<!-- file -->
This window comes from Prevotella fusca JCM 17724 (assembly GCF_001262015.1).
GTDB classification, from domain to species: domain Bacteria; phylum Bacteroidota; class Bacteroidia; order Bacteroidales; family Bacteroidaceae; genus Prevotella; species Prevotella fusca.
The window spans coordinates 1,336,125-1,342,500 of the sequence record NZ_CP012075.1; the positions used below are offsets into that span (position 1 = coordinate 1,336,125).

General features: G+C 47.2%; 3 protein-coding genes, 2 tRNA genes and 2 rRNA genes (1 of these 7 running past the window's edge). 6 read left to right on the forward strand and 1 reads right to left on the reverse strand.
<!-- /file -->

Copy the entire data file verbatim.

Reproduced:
This window comes from Prevotella fusca JCM 17724 (assembly GCF_001262015.1).
GTDB classification, from domain to species: domain Bacteria; phylum Bacteroidota; class Bacteroidia; order Bacteroidales; family Bacteroidaceae; genus Prevotella; species Prevotella fusca.
The window spans coordinates 1,336,125-1,342,500 of the sequence record NZ_CP012075.1; the positions used below are offsets into that span (position 1 = coordinate 1,336,125).

General features: G+C 47.2%; 3 protein-coding genes, 2 tRNA genes and 2 rRNA genes (1 of these 7 running past the window's edge). 6 read left to right on the forward strand and 1 reads right to left on the reverse strand.